Today, we take the concept of "data management" for granted ­ an entire industry revolves around it. Data management has two facets: management of operational data by systems that process transactions (often in real time) and the management and analysis of historical data by decision support systems that provide business users with insight.As decision support has matured, it has become clear that business users do not want massive volumes of data, but they are interested in the patterns and trends buried within data. These patterns need to be accessed, manipulated and managed, just as data elements are managed. This article introduces the concept of "pattern management" and discuss how it is distinct from data management, but should complement it for best results.

Pattern management systems deal with patterns, just as data management systems deal with data. They require distinct repositories and query languages, just as languages have been developed for data management. In pattern-oriented systems, patterns are treated as first-class elements of languages and repositories. The tools of data management (e.g., SQL) were simply not designed for dealing with patterns. See Figure 1.

Pattern management is not knowledge management, data mining or the construction of a knowledge-based system. Knowledge is based on patterns known to humans ­ often a small fraction of the patterns that a database implicitly contains. Data mining is a process that precedes pattern management ­ with discovery feeding a pattern repository that is then managed. Pattern management thus deals with patterns after they have been discovered by data mining.

As data warehouses grow, the need for pattern management becomes paramount ­ freeing the business user from the burden of dealing with data. With pattern management, the business user deals with patterns as the basic tokens of the information system, moving far beyond the rudimentary facilities provided by data management systems.

Data versus Patterns

Data is rough, patterns are refined. A pattern expresses relationships between data items, but not the data. There are several classes of patterns, including influence patterns (often reflecting probabilities or likelihood) as well as affinity patterns that deal with associations (e.g., market-basket patterns) or comparative patterns that point out differences among data sets. Each pattern class has specific rules of inference for the manipulation of patterns.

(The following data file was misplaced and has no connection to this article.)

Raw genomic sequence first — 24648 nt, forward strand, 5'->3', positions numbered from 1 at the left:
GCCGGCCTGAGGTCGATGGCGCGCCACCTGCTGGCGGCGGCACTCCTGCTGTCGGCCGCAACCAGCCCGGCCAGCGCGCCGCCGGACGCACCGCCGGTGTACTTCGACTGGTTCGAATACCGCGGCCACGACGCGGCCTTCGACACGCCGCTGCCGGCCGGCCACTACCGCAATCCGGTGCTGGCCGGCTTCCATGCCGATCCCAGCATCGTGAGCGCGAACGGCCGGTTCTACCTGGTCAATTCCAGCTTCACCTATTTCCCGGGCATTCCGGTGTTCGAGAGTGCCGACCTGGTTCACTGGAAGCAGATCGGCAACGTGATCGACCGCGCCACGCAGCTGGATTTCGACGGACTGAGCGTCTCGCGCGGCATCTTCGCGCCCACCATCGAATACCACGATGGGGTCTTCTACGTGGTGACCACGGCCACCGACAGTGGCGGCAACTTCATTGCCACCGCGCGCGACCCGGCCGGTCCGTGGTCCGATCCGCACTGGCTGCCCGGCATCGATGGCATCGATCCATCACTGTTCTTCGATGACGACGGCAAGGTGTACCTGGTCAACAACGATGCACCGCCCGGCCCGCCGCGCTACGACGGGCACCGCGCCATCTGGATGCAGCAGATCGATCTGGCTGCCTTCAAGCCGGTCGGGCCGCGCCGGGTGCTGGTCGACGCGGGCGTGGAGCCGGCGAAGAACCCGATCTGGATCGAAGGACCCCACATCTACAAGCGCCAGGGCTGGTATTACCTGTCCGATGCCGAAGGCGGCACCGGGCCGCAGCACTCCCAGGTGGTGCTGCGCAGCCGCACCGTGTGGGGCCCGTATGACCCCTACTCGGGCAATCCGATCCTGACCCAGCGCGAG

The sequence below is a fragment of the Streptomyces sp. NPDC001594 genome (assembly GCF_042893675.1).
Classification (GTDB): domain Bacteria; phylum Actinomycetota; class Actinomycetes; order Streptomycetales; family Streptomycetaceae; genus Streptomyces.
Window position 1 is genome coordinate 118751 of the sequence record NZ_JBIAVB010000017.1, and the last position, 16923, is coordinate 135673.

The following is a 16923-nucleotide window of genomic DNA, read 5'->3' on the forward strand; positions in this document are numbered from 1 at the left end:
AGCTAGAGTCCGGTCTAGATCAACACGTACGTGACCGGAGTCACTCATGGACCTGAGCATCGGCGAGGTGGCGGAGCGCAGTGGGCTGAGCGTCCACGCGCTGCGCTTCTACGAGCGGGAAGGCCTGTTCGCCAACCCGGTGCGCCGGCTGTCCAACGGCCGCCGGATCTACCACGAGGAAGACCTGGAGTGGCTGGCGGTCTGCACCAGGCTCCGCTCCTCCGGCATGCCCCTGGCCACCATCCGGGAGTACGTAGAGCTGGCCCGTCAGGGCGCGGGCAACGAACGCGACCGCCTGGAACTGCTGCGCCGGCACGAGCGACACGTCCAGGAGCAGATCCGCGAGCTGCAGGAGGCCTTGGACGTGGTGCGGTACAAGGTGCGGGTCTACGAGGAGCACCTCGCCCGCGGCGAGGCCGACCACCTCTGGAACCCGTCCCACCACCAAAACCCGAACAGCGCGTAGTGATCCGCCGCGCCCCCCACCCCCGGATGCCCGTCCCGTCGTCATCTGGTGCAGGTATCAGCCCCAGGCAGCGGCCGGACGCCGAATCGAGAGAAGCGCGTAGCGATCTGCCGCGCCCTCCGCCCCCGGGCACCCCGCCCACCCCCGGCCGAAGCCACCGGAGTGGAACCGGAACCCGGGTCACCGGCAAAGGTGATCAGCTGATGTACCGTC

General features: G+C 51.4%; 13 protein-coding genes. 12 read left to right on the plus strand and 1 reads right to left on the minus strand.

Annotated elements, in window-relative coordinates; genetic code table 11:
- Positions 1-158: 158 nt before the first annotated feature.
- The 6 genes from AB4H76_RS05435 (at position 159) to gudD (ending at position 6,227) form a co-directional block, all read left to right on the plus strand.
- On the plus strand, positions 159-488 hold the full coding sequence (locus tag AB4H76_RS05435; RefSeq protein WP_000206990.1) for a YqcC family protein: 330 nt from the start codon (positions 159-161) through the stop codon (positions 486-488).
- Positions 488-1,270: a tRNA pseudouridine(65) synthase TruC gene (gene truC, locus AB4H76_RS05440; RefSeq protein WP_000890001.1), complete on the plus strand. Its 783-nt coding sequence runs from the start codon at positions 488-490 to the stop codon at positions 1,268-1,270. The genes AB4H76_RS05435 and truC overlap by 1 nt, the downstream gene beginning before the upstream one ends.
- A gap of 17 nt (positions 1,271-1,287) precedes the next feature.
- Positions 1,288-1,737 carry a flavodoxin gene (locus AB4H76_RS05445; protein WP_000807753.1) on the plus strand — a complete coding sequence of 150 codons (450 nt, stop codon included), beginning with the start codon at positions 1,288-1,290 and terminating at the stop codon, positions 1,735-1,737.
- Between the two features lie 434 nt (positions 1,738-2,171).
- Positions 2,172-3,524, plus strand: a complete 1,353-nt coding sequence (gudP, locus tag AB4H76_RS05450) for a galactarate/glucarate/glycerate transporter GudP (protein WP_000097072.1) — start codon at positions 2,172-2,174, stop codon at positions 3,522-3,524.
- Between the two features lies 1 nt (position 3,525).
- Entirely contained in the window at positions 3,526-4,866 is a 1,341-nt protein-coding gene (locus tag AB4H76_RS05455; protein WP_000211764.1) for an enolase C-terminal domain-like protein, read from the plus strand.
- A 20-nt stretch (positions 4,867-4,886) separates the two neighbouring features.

As a simple analogy, consider data as grapes and patterns of knowledge as wine. Data mining is then like the wine-making process. While a data repository is a storage facility for grapes, a pattern repository is like a wine cellar. Data mining tools are then like wine-making equipment. Although users can make their own wine by getting grapes from the warehouse, this takes both time and know-how ­ and naturally most business users prefer bottled wine. Note that with pattern management, data mining still takes place behind the scenes, but the business user is unaware of it.

Data Analysis versus Pattern Management

Pattern management follows data analysis and, therefore, is distinct from it. To distill information from a database, we obviously need to perform analysis at some time. The key question is: "When?" In other words, does the analysis takes place at the time the user needs the information or is it done beforehand, with the knowledge ready to access? Traditionally, data mining analyses were performed upon user request. The pattern management approach rescues users from delayed analyses by pre-mining refined knowledge. Hence, there are two distinct paradigms for empowering users with knowledge. With data analysis, users operate on data to discover information. This paradigm relies on the "analysis-on-demand" approach (i.e., when a user wants knowledge, analysis is performed). With pattern management, the analysis is automatically done beforehand, refined patterns are pre-generated and users get knowledge when needed, on demand.

The pattern management paradigm provides a multitude of benefits to the business user. Business users without technical know-how can access knowledge without training. They just click on an icon from within a Web browser. When a user requests knowledge, no analysis is needed and follow-up questions are answered without delay. Data mining on a very large database may take time, but pattern look-up is fast. And, because patterns are not recomputed each time for each user, the overall system efficiency is much higher. Computations take place once, and users access the refined knowledge again and again with ease. And, because sampling and extract files are avoided, the discovered patterns correspond to the entire database and have high accuracy, resulting in better decisions.